All words presented in this blog are purely opinion, not fact - unless specifically stated otherwise in the post.

Wednesday 26 March 2014


Hey guys!
I just wanted to post up another couple of scenes from my Exile sidequell, Hero.
If you haven't read Exile yet go here for the UK or here for US to get it on your kindle!

If you haven't read the first part of this story, here it is.

The pirate stepped back, shaking his fist, flexing his fingers. Charlie imagined that the man’s fist must be hurting after so many punches to a man’s face. Sure; Charlie’s cheekbone and nose were broken, he had a bloody split lip, a cut over his eyebrow, a black eye, his teeth were rattling, there was a high pitched ringing in his head that wasn’t necessarily the first sign of a concussion - though Charlie wasn’t prepared to rule it out completely - but poor pirate and his hand.
Charlie spat the blood from his mouth out. He tried to get it on the floor but a mixture of pain and exhaustion had it land on his shoulder. “Captain Charles Crowe. Identification code two-two-three-five-seven-jay.” He mumbled, head lolling forward.
“Yeah, yeah. Know that already.” The pirate sighed, squeezing his hand back into a fist and releasing with a final shake. “Funny thing; we never asked.”
‘We’ again. Charlie thought. Who is ‘we’? It was true, however; they hadn’t asked. So far they hadn’t asked a thing. It was like they didn’t care. Or perhaps they just wanted to weaken him, weaken his resolve before they asked.
Maybe they just enjoyed hurting him?
“I’m sure you must be wondering why we haven’t just killed you.” The pirate rumbled, dropping down into the chair opposite. In a manner of speaking, yes, that was exactly what Charlie was wondering. “You’d think I’d be happy to just tell you. You’re not leaving this place. You’re going to die here.”
He sighed and reached into his breast pocket, pulling out a cigarette. He had to know that Charlie hated the smell of cigarette smoke. You weren’t allowed to smoke in the Navy - too many important things you might accidentally burn - so whenever he visited home and his mother was smoking… He had to know. It was so subtle… or accidental.
That Bastard.
He lit the cigarette up and took in a long drag. He breathed the smoke out and blew it into Charlie’s face. “Still; I’m impressed. Would’a expected one of you Navy boys to crack by now. The other- your crew mates. They’re all just as quiet as you. Pretty impressive.”
Charlie ignored the smoke, he didn’t even cough. Admittedly it was less resilience and more exhaustion. “‘Course your crew mates are all dead. Died when we boarded. On’y reason we di’n’t kill you was, ‘cos you weren’t shootin’ at us.” He was trying to rattle Charlie. Trying to make him emotional, reactionary, but that sort of thing didn’t work on charlie.
Not anymore.
Not in a long time.


“I don’t understand.” Charlie said, his eyes red and puffy. Tears streamed relentlessly down his cheeks. “We saw him the day before yesterday! He was fine! You must have the wrong person!”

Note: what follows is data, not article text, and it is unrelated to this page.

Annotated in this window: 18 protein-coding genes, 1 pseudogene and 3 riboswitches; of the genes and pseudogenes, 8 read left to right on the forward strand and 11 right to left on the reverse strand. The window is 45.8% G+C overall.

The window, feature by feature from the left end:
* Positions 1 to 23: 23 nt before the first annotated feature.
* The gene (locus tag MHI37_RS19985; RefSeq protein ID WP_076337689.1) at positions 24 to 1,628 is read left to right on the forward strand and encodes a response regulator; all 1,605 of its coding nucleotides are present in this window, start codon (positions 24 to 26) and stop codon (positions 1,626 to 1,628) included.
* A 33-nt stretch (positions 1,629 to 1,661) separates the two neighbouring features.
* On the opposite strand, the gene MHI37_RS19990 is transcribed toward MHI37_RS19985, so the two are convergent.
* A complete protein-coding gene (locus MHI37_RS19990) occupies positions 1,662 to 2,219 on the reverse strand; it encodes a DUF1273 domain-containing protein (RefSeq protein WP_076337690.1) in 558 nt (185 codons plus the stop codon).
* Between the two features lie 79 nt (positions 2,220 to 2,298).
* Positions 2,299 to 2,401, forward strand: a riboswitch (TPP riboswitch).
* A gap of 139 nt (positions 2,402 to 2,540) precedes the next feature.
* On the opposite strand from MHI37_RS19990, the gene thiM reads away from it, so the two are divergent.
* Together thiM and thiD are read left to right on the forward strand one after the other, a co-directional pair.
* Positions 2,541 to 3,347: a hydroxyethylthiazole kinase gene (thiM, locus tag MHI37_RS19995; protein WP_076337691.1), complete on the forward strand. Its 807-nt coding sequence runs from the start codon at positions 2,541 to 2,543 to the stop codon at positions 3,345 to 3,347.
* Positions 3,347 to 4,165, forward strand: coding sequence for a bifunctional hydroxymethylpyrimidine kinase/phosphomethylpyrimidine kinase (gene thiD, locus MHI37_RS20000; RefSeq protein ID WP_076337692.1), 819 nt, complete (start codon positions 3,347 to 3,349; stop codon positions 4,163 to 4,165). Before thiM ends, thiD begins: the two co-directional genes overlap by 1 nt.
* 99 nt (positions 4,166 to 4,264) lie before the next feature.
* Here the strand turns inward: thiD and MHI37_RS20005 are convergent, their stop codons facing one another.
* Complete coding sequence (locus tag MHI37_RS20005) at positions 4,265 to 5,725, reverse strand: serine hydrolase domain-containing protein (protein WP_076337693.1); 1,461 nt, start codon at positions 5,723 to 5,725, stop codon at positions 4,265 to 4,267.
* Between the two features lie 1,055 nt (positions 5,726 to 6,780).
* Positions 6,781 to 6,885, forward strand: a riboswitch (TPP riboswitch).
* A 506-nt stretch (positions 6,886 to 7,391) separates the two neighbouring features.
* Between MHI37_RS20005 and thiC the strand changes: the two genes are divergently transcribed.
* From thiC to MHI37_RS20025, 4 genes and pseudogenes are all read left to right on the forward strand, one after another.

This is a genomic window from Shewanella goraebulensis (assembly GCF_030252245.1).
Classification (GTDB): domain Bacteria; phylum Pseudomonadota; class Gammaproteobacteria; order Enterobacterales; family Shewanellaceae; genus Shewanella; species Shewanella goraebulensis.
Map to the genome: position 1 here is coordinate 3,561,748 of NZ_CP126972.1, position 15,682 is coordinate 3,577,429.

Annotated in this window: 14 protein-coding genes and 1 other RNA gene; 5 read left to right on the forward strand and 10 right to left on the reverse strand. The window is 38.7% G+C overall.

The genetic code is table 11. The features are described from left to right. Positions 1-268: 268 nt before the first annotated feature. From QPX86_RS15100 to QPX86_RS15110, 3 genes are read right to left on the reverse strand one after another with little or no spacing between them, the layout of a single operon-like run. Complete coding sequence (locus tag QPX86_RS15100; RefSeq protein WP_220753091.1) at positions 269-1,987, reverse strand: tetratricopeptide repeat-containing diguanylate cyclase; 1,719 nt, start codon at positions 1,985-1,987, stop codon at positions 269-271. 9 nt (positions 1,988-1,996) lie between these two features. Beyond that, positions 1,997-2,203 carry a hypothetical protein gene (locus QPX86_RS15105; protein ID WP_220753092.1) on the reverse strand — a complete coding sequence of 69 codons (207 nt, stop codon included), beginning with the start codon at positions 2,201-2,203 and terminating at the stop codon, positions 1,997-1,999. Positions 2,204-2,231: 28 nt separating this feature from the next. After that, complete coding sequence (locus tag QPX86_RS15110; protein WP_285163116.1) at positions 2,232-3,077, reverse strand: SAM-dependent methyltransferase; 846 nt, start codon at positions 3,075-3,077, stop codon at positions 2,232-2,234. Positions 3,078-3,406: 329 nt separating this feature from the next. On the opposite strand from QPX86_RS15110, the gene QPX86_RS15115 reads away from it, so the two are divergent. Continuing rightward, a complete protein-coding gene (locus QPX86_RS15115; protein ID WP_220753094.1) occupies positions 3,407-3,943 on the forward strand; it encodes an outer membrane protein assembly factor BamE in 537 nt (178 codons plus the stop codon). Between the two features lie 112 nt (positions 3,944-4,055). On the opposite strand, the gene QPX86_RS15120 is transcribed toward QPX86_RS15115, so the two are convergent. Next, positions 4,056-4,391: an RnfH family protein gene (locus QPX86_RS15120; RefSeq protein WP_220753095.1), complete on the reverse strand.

“I’m sorry, Charles.” His mother sighed, placing a hand on his knee. “But Dylan didn’t make it home.”
“You’re wrong!” He shouted again. “He’s joining the Navy! He’s going to become an Admiral! He’s going to stop the pirates!”
Charlie’s mother winced at his son’s outburst. “I’m sorry, Charles, but Dylan is gone.”
Charlie choked on his tears, gasping for breath as he cried deep sobs, turning into his mother and burying his face into the woman’s dress. “Why?” He moaned.
She sighed, wrapping her arms around her only son. “Because... Because sometimes bad things happen when they shouldn’t. To good people who don’t deserve it.”
He cried for hours, holding his mother, heaving deep breaths into her dress, soaking through it until he could cry no more. The whole time she rubbed the back of his head, stroking him gently in a calming motion.
After what felt like an eternity, his throat sore, he asked, “What happened?”
She sighed. “Oh, child...” She squeezed him tight. “It was the pirates. They-” She was cut off by a buzzing from outside his room, the front door. Charlie’s mother looked towards the door with concern and squeezed her son tight before releasing him. She got up and left the boy alone in the room to cry, to blame himself, to wonder what would have happened if Dylan had stayed at the sleepover.
For a moment he fell onto the bed and began to curl up, weeping into his sheets. His friend was gone. Killed by the very pirates he had wanted to stop. Yes, he was fifteen, he shouldn’t cry, but his friend was dead. Snuffed out at a mere twelve years old.
Who could blame him?
He didn’t remain there long however. A scream from below pierced his ears and he leapt from his bed. He forced his way out of his room and thundered down the stairs to find his mother on her knees, weeping, sobbing as a man in a uniform knelt beside her, trying to comfort her.
Charlie looked down at the man, a naval officer. His grim expression, his mothers wailing it could only mean one thing...
“Dad’s dead.” He said. His friend was bad enough... but his dad as well? It was too much. It was too much to be able to feel, too much to want to feel. It was just... just too much, and it broke him. A numbness consumed him, burying deep inside and taking root.
Charlie sat down on the third step from the bottom and closed his mouth, remaining quiet. A calm logic settling over him and taking up residence where his emotions had once sat.

Thanks for reading! More coming soon.

Tubage-I can - like - see everything...
- James

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